What is a Food Allergy?
A food allergy is an immune system response to a food that the body mistakenly believes is harmful. Once the immune
system identifies a particular food as harmful, it creates specific antibodies to it (specific IgE) . The next time
the individual eats that food, the IgE attached to a cell (mast cell) stimulates the release of massive amounts of
chemicals, including histamine, in order to protect the body. These chemicals trigger a cascade of allergic symptoms
that can affect the lungs, stomach, skin, or heart. This is an overreaction of the immune system not a weakness or
immune deficiency. In allergic reactions the immune system is working perfectly normal. The abnormality is with an
error in recognizing the food protein as foreign.
IgE, mast cells and other components of the allergic cascade are an important part of our immune system. These
components are how we fight off parasitic diseases.
Are all adverse reactions to foods an allergy?
Food Intolerances are common:
Food poisoning: derived from food contaminated with bacteria and bacterial toxins.
Histamine toxicity: high levels can be found in cheese, some wines, and fish in the scombroid
Scombroid poisoning: Fish from the scombroid family is not refrigerated properly and
contaminated by a bacteria.
This bacteria feeds on the meat and produces histamine.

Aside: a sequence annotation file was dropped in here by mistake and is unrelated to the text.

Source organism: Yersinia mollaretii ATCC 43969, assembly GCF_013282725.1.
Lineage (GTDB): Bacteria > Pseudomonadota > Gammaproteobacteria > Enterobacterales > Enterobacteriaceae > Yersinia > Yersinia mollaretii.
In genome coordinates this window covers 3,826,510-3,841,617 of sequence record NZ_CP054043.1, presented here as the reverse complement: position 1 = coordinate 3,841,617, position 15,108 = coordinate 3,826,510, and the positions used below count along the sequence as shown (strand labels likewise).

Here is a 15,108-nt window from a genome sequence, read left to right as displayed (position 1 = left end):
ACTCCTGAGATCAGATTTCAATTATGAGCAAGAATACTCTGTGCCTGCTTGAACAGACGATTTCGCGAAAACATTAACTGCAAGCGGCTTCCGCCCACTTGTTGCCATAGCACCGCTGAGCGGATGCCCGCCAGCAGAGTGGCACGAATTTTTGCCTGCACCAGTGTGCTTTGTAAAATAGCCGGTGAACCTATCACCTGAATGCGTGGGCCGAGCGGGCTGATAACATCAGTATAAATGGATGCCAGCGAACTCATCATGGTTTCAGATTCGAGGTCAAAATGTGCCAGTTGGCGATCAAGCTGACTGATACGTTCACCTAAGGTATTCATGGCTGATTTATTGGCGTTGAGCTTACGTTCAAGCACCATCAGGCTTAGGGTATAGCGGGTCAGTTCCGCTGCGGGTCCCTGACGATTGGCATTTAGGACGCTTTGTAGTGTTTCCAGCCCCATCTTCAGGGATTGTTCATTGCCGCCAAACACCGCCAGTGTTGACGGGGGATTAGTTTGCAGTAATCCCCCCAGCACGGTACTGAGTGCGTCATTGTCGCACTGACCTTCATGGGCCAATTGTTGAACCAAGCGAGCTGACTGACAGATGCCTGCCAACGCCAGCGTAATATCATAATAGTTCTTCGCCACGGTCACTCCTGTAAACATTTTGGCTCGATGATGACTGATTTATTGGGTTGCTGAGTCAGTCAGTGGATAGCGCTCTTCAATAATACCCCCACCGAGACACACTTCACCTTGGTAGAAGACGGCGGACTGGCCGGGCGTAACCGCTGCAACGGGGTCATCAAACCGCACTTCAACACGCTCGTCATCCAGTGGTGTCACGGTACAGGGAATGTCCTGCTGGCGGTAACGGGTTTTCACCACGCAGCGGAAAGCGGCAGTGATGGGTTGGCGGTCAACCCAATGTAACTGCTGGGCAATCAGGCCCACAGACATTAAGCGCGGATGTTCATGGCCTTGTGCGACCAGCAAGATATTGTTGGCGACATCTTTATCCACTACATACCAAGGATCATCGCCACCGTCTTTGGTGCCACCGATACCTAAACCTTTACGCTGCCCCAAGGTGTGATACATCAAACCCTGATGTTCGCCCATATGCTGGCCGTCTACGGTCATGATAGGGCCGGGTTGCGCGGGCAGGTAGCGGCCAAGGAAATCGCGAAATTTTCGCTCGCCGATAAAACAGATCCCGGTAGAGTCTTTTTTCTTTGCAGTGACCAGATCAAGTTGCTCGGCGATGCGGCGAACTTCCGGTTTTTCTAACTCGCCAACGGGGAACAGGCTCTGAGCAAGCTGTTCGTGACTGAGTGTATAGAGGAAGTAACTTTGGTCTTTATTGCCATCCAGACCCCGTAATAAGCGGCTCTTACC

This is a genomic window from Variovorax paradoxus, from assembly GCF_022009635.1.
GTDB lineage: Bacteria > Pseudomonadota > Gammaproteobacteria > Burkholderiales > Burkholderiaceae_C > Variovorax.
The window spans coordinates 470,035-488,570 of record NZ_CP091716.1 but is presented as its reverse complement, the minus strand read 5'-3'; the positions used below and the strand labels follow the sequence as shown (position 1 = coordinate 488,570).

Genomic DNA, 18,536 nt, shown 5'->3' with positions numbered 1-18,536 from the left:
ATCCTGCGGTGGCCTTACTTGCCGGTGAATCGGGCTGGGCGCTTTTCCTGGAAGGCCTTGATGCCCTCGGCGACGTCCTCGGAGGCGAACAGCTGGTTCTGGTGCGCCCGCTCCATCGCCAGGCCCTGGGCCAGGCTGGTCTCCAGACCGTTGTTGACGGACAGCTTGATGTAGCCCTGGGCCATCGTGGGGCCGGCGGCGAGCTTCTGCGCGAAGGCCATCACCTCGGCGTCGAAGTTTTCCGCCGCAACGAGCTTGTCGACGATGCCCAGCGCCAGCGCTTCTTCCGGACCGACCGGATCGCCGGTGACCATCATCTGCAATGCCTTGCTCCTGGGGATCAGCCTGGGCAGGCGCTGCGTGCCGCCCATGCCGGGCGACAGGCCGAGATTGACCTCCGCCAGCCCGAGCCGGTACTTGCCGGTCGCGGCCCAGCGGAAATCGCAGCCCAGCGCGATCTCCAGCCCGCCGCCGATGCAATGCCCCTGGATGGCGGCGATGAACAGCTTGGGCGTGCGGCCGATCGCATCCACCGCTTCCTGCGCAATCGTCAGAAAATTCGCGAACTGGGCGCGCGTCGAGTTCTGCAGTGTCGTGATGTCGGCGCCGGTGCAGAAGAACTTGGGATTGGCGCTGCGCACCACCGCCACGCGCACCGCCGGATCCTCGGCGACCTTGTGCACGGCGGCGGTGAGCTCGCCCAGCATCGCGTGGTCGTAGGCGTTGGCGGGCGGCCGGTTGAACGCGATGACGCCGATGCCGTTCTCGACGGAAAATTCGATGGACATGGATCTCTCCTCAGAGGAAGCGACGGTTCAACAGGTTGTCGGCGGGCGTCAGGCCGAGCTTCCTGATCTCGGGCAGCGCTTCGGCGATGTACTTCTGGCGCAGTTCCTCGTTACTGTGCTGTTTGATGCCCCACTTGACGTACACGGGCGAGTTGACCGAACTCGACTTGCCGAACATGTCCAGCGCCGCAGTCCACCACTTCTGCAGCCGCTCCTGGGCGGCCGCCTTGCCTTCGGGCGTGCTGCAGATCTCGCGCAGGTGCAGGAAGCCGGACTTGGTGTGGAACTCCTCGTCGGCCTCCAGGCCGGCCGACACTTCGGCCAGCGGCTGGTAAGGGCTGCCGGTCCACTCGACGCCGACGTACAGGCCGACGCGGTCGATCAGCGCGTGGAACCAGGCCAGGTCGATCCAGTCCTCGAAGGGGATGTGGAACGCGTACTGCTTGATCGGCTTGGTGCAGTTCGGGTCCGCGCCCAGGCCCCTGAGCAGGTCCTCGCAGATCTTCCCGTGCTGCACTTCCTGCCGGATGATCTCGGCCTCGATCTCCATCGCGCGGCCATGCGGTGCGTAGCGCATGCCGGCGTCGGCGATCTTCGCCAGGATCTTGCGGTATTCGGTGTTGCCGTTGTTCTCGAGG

Lactose intolerance: due to lactase deficiency (an enzyme in the GI tract). The lack or
deficiency of lactase
inhibits the ability to break down lactose (the sugar in milk). Undigested lactose is digested by bacteria
causing gas production, abdominal pain and diarrhea.
Carbohydrate maldigestion: Inability to break down multiple different types of carbohydrates.
the sugar in food. 2 of the most common carbohydrate maldigestion’s are lactose and fructan. Fructan is the
primary reason people have GI discomfort with wheat, onions and garlic.
Food additives: MSG and sulfites are two examples
MSG: in large doses can cause: flushing, sensations of warmth, headache, chest discomfort,
Sulfites: Occurs naturally in foods or may be added. Sulfites once ingested and in the stomach
can give off a
gas called sulfur dioxide. In high concentrations asthmatics can inhale this gas while eating, causing an asthma